For avoidance of doubt, the [appellant] maintains ? all grounds submitted to the UT ?"
7. On 30 March 2021, the Court reduced the UT's refusal of permission, in terms of the joint minute, and remitted the application to the UT for consideration anew.
8. On 21 April 2021, the Vice President of the UT granted permission, in that light.
9. Ms Isherwood conceded that the grounds identified error of law, but only on the issue specified in the joint minute.
10. Mr Bradley submitted that all the grounds were made out. He further argued that based on the acceptance of attendance at the first protest; evidence of sur place activity; and the expert report and background evidence on the low level of opposition required to establish a risk, the UT should allow the appeal, as brought to the FtT; or alternatively, remit to the FtT for rehearing.
11. Ms Isherwood contended that there were no other errors, and that on all the evidence which was before the FtT, and correcting for its error, no risk was disclosed, so the UT should dismiss the appeal.
12. In his reply, Mr Bradley mentioned that although there is no application before the UT to admit further evidence (either on error of law, or in remaking) the appellant has received a warrant or summons from Vietnam, which is in course of translation. Absence of such evidence was treated by the FtT at [34] as adverse.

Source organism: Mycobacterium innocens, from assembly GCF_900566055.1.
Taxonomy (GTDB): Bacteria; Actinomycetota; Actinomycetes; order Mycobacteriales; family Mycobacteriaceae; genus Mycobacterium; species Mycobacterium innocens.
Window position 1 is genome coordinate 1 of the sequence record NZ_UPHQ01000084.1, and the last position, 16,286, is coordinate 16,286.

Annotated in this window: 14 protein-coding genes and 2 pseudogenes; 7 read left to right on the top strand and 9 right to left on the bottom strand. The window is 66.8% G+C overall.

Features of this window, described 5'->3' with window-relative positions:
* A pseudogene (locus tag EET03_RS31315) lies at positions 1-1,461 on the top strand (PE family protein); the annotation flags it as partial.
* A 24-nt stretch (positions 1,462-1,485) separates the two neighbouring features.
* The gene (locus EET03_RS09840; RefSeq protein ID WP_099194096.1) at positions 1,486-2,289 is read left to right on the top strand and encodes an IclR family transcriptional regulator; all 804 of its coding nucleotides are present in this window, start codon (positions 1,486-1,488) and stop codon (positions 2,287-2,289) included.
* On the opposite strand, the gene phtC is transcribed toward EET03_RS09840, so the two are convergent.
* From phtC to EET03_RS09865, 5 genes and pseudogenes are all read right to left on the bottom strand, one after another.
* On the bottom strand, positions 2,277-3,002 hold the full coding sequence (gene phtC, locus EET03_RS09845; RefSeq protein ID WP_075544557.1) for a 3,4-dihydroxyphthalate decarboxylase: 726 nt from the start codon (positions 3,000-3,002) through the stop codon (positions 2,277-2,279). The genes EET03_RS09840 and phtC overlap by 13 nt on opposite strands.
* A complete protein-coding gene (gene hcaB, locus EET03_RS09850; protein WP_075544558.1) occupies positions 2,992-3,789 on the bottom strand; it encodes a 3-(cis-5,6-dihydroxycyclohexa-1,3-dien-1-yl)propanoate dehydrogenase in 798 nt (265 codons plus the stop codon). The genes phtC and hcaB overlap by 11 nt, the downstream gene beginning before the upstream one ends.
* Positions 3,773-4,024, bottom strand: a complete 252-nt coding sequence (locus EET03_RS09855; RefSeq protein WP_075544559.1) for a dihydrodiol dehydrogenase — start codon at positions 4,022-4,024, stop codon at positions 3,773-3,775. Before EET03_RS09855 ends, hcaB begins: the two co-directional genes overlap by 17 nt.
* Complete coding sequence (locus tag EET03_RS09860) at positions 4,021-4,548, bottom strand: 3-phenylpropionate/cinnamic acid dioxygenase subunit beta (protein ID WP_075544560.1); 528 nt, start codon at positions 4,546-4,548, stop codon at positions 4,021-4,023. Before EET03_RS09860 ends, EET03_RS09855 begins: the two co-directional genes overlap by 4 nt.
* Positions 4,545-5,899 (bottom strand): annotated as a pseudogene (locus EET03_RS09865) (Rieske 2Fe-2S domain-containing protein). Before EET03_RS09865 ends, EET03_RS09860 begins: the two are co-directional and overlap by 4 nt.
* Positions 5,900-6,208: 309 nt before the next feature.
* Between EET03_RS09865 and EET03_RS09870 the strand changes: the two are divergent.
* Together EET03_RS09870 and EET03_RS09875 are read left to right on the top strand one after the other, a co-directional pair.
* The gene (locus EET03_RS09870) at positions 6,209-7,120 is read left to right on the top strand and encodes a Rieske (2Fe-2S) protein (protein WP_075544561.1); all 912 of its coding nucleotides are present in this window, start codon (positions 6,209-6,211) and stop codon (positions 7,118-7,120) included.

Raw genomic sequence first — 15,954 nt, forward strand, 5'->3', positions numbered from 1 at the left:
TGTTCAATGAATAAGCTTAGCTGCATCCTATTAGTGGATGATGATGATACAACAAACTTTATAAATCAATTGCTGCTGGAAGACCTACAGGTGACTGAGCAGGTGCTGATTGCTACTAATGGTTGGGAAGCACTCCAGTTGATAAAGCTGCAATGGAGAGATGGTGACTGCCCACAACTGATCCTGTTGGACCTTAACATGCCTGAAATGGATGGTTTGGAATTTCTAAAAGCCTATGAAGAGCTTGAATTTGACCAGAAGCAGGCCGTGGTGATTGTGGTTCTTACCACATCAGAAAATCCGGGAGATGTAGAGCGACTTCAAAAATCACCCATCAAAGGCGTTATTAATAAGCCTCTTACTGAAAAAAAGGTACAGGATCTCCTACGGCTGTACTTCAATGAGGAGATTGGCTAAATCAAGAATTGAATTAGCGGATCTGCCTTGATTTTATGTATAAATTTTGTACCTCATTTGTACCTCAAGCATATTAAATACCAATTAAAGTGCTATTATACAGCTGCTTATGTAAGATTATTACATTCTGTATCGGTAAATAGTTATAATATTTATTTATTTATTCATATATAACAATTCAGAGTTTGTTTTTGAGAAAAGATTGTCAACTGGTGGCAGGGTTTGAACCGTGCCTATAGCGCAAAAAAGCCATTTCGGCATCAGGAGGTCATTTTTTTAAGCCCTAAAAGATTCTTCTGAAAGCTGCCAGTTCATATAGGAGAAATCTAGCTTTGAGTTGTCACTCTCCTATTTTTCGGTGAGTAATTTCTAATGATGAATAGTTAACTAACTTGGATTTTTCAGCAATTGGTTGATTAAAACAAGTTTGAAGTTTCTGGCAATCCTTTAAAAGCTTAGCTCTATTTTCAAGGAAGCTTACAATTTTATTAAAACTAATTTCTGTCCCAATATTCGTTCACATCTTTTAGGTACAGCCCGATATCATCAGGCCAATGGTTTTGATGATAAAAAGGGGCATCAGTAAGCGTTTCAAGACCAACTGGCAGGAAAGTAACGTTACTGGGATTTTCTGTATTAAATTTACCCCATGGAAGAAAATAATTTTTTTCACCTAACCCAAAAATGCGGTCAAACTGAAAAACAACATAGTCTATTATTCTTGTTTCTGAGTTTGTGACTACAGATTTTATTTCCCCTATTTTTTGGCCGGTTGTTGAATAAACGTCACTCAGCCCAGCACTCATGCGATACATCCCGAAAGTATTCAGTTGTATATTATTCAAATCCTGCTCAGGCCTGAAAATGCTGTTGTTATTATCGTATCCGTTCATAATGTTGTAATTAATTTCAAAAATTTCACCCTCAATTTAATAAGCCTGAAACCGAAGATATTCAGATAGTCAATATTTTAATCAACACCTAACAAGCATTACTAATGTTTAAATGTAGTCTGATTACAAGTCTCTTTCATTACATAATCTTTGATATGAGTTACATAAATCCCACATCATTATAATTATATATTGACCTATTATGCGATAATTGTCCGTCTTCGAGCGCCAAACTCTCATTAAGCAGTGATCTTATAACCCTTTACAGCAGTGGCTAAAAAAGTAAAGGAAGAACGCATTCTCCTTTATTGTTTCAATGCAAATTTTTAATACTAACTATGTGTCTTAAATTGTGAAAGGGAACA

13. I reserved my decision.
14. The error conceded, absence of reasoning for the finding that the Vietnamese authorities would not take an adverse view of the appellant, is so material as to require the decision to be set aside and remade. Ms Isherwood did not press any argument to the contrary.
15. The wording of the FtT's decision at [31], that nothing in the expert report alters the judge's assessment of the appellant's evidence, is unfortunate. This suggests a process of reaching an adverse conclusion, then looking to whether it is displaced, rather than considering the evidence as a whole. The appellant has similar justification, although more faintly, for challenging the evaluation of the priest's letter at [32]. As the decision falls to be set aside on the error conceded, it is unnecessary to consider the other grounds further than that.